He rose to power in 2015 after his father’s accession to the throne, first as deputy crown prince and then crown prince in 2017. America was the cause of much of Saudi Arabia’s problems, with the support of Wall Street, about the boom in American shale oil production, the power in her hand, and Texas was in the seat Driving to the energy market, not Riyadh. Months before the rise of Mohammed bin Salman, oil prices collapsed due to the recovery of American production. The price of Brent crude oil fell from $115 in June 2014 to $45 at a time when Mohammed bin Salman followed his father to the palace in January 2015 and then to less than $30 in 2016, and Saudi Arabia was draining its money. Mohammed bin Salman tried to improve the situation by cutting expenditures and announcing Vision 2030 to reshape and diversify the economy. The situation improved for the period between 2017-2018 and helped ease social restrictions, allowing cinemas and granting women the right to drive, but the killing of Jamal Khashoggi in October blew hope bubbles, and a US intelligence report that the Biden administration allowed to publish this year concluded that the Crown Prince The covenant ordered the killing. After being celebrated by international companies, interest subsided, then oil prices fell due to Covid-19 at the beginning of 2020, after it first spread in China and the rest of the world. In the bad years, Saudi Arabia relied on its petrodollars and borrowing to finance the growing fiscal deficit. Its reserves decreased from 750 billion dollars at the peak in 2014, to 437 billion dollars this year, and then increased to 465 billion dollars. With the increase in oil prices, the vision has improved, and the royal palace is planning a budget deficit of 140 billion riyals ($37 billion) in 2021, and with the passage of the third quarter of the year, the deficit was only 5.4 billion riyals, which increased from the perspective of aligning the accounts before the 2023 goal. The financial talk if it will balance its accounts this year, as some analysts expected. “Diversification initiatives are ongoing and will increase as resources become available,” a ministry spokesman said in a statement. Expenditure or tax targets and any surplus through which the debt will be paid or transferred to a sovereign fund will not change. Mohammed bin Salman will have the ability to spend well in the kingdom, and the government has set trillions of expenditures on everything from new cities in the desert to upgrading dilapidated infrastructure in an effort to make the kingdom a financial, commercial and logistical hub in the Middle East. “Oil prices are good for the economy, but not in the old way,” said Mazen al-Sudairi, director of research at Al Rajhi Capital. In the past, the government used oil resources to hire civil servants to reduce unemployment, but today any surplus will be used to boost reserves, not expenditures. In an attempt to put the Kingdom at the center of the region, he resolved his differences with Qatar and began steps of rapprochement with Iran. The prince wants more of the United States to help stop the war in Yemen. And he wants weapons in order for the kingdom to defend itself from the drones that halted half of oil production in 2019. Despite all the improvements that have taken place in the country, Saudi Arabia is still an oil country, and Vision 2030 has only led to modest achievements. Critics say the prince’s favorite projects, such as building an entire city (NEOM) on the Red Sea, drain a lot of money with little revenue. Saudi Arabia would find itself in a bad situation if oil prices collapsed again as a result of another wave of Covid. At the present time, Saudi Arabia appears to be in a safe position, and its alliance with Russia appears to be strong enough to put it in the leadership position in the oil market, thanks to the policies of the half-brother of the Emir and Minister of Oil Prince Abdulaziz bin Salman. “The Saudis feel they are in the driving seat of the oil market,” says Hilma Croft, strategist at RBC Capital Market LLC and former analyst at the CIA. The OPEC + cartel has increased oil production rates in the past months, but Riyadh tried to ensure that the production process takes place more slowly than recovering demand and depleting stocks, and thus increasing oil prices. The stock of crude and net oil in the industrialized countries fell to less than 2.8 billion barrels, the lowest level since 2015. However, Biden continued to avoid talking with Mohammed bin Salman, despite his desire to reduce inflation. The rejection continued even after Saudi Arabia announced that it would reach zero emissions in 2060. “Whatever the United States offers to Mohammed bin Salman, it is not enough for him to pay huge more oil,” said Neil Quilliam of the Chatham Institute in London. Something bigger is pushing the Saudis to change course, and that should include a bilateral meeting between Biden and Mohammed bin Salman.” But the prince did not just ignore the Americans’ request. Riyadh, which says that OPEC + has pumped enough oil to the market, will reject pleas from China, India and Japan to pump more oil. Biden discussed the issue with his Chinese counterpart, Xi Jinping, in their bilateral meeting, and they agreed to work together to stabilize the energy market. A week later, the United States joined with Japan, South Korea and India and released reserves of strategic oil. China is expected to do the same. The Saudis believe that the crisis of tightness in the market will ease next January. They say the price increases are being driven by market fundamentals and a greater shortage of natural gas and coal.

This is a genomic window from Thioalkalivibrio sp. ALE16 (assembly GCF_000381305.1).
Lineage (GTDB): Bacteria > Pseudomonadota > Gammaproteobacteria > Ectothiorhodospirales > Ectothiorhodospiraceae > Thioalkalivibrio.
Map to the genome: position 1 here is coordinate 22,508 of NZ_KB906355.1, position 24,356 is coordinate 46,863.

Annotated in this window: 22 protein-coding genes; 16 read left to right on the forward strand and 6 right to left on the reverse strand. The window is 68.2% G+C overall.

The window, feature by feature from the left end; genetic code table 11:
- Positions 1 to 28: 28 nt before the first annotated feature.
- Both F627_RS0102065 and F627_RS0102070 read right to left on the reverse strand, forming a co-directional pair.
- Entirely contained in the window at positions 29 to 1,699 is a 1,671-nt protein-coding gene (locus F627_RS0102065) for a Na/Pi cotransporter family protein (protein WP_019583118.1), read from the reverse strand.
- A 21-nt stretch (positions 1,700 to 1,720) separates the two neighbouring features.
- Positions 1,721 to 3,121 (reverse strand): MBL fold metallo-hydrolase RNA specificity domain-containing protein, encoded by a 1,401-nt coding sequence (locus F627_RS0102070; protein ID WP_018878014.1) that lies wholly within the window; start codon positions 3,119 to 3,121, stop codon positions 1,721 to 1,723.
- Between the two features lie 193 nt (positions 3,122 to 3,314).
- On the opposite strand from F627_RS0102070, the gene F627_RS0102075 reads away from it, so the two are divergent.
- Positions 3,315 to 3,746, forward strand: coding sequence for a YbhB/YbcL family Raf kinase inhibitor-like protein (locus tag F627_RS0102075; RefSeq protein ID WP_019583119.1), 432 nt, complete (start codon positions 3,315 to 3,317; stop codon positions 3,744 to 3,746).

“Oil is not a problem,” Prince Abdulaziz said after a virtual meeting of the OPEC + virtual cartel in November, but “the problem is that the energy complex is going through a state of chaos and hell.” Next week, the prince will chair a meeting of the cartel in order to respond to Biden’s move. And all of this depends on the continued rise in oil prices above $ 80 a barrel, but the OPEC + cartel may respond to the step by delaying new production operations. The report referred to the Future Investment Initiative conference in Riyadh last month and Saudi steps to buy Newcastle United and a stake in racing car maker McLaren. But the increase in high oil prices is a card to support the process of transforming the economy. Jim Crane of Rice University says that Mohammed bin Salman should use today’s wealth to secure the future of the Saudi economy by moving as quickly as possible on the non-oil sectors. And “when oil rents are flowing, it is easy to buy more political support,” which means getting the investments the kingdom wants and progressing under a “disastrous energy transition.”